1899: Sudan comes under British/Egyptian rule. 1916: Sultanate of Darfur incorporated into Sudan. 1955: First civil war begins between the South and North. 1956: Sudan achieves independence. 1958: General Abbud leads the first military coup against the civilian government.
Anwar el-Sadat was born on December 25, 1918, in the town of Mit Ab al-Kawn located in Egypt. Anwar el-Sadat served the military in his early life before helping overthrow the monarchy of the country in the early 1950’s. He would end up serving as vice president of egypt before becoming president in 1970. During his term, Egypt faced great internal political instability. Sadat would later end up earning the 1978 Nobel Peace Prize for entering into peace agreements with Israel.
He variously styled himself as "the Brother Leader" and "Guide of the Revolution"; in 2008 a meeting of traditional African rulers bestowed on him the title "King of Kings. After seizing power in 1969, he abolished the Libyan Constitution of 1951. He established laws based on the political ideology] he had formulated, called the Third International Theory and published in The Green Book. After establishing the jamahiriya ("state of the masses") system in 1977, he officially stepped down from power and had since then held a largely symbolic role within the country's offical governance structure. Rising oil prices and extraction in Libya led to increasing revenues.
Gamal Abdel Nasser Hussein was the second President of Egypt from 1956 until his death. A colonel in the Egyptian army, Nasser led the Egyptian Revolution of 1952 along with Muhammad Naguib, the first president, which overthrew the monarchy of Egypt and Sudan, and heralded a new period of modernization, and socialist reform in Egypt together with a profound advancement of pan-Arab nationalism, including a short-lived union with Syria. Nasser is seen as one of the most important political figures in both modern Arab history and politics in the 20th century. Under his leadership, Egypt nationalized the Suez Canal Company and came to play a central role in anti-imperialist efforts in the Arab World and Africa. The imposed ending to the Suez Crisis made him a hero throughout the Arab world.
Nasser was a colonel in the Egyptian army and was the leader of the Egyptian Revolution of 1952 along the first president, Muhammad Naguib, who overthrew the Sudanese and Egyptian monarchies and constituted the republic of Egypt. He was a core participant in the Free Officers movement that sought to unseat the Egyptian monarchy and end the British occupation. He also led the Free Officers in a coup d'état in 1952, overthrowing the ruling dynasty under King Faruq. What is interesting is that both Gamal Abdel Nasir and General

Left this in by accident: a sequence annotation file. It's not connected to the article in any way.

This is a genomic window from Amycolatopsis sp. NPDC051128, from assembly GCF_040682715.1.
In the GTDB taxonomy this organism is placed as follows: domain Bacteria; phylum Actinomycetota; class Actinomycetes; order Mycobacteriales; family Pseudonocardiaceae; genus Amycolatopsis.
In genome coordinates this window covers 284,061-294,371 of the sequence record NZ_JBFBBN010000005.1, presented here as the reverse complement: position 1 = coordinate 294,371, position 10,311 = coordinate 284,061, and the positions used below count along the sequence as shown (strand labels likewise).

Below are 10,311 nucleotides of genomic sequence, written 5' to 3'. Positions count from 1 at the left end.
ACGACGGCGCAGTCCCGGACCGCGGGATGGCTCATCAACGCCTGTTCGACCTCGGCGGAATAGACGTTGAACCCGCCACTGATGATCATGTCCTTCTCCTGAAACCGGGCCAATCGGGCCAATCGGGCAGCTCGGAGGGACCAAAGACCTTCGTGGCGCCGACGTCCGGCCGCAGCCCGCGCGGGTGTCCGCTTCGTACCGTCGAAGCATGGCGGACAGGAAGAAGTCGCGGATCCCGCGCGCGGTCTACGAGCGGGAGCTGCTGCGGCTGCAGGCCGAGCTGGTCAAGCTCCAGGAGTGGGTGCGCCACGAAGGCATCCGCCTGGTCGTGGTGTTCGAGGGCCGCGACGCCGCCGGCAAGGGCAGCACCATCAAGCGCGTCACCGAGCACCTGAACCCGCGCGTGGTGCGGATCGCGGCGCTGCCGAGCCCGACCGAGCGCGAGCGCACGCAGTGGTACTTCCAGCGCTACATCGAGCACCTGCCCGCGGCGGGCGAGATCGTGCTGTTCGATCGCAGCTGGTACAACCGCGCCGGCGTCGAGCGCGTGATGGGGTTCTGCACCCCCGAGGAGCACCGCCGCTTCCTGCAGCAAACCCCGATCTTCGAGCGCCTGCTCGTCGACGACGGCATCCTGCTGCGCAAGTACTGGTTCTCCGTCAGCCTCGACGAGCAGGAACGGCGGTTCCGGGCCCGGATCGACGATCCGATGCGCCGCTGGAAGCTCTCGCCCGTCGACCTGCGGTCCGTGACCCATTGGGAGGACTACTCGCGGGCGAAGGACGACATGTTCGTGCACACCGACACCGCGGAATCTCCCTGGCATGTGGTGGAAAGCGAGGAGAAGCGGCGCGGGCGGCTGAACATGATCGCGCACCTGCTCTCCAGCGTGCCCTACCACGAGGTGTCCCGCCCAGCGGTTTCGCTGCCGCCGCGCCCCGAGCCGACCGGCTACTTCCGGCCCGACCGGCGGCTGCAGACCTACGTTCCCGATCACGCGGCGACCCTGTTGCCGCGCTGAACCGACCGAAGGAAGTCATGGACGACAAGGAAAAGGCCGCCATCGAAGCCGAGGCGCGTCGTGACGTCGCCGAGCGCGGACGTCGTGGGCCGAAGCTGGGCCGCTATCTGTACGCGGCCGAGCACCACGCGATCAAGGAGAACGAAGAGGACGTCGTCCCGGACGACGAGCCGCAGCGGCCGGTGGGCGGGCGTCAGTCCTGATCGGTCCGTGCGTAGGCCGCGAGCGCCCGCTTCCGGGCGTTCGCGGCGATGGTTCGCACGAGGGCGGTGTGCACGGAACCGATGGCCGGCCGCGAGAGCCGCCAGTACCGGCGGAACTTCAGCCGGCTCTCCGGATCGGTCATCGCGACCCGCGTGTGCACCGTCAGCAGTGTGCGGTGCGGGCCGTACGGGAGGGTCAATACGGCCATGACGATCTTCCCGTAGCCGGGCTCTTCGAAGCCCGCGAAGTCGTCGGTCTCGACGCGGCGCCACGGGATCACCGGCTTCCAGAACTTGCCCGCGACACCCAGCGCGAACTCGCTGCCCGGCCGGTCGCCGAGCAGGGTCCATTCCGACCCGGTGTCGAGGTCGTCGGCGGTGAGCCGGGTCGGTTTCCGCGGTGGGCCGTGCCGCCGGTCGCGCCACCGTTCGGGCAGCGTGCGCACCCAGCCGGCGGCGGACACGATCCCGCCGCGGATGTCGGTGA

But the French were opposed by a Vietnamese army called the Viet Minh. The Viet Minh had been founded in 1941 by the communist party and was led by Hồ Chí Minh. In July 1954, France and the Viet Minh signed the Geneva Peace Accord. The Viet Minh became the gov ernment of North Vietnam while anti-communist Vietnamese, especially Catholics, "regrouped" in the South under the leadership of Bao Dai, a former emperor of Vietnam who had abdicated in 1945. What impact this period of time had on the environment: Vietnam was temporarily partitioned at the 17th parallel, and under the terms of the Geneva Accords, civilians were to be given the opportunity to move freely between the two provisional states for a 300-day period.
1. The Rowlatt Act was a law passed by the British in colonial India in March 1919, indefinitely extending "emergency measures" enacted during the First World War in order to control public unrest and root out conspiracy. 2. This act effectively authorized the government to imprison any person for a maximum period of two years, without trial who was suspected of doing terror in the Raj. 3.
He was also known for using extreme brutality during interrogations and held the Ugandan light heavyweight boxing championship title for nine years, from 1951 to 1960. When Uganda was on the brink of gaining independence, a close friend of Idi Amin, Apolo Milton Obote, who was the leader of the Uganda People’s Congress (UPC) was promoted to chief minister and eventually prime minister. Idi Amin was promoted to General and Chief of Staff, when Obote declared himself president, and Idi Amin stormed the Royal Palace, forcing the current president, Edward Mutebi Mutessa II (also known as “King Freddie”), into exile in Britain (Boddy-Evans). Idi Amin began to gain power within the military and eventually created ties with Israeli rebels and Britain. When Obote found out, he tried to place Idi Amin under house arrest, but, when he failed, he demoted Idi Amin to a less significant rank.
In 1986, Sankara dissolved his cabinet and appointed civil servants to government ministries. Subsequently, he proposed the formation of a single political party. He and other officials were assassinated in 1987 and that is when the current president Capt. Blaise Compaoré seized
Shir Ali, the son of Dost Mohammad was forced to leave his capital and country. He died in exile in early 1879. The British occupied Kabul just like they did in the First Anglo Afghan war, and a treaty was signed in Gandamak on May 26, 1879. Thus making the British win and triumph. However the British triumph was short lived.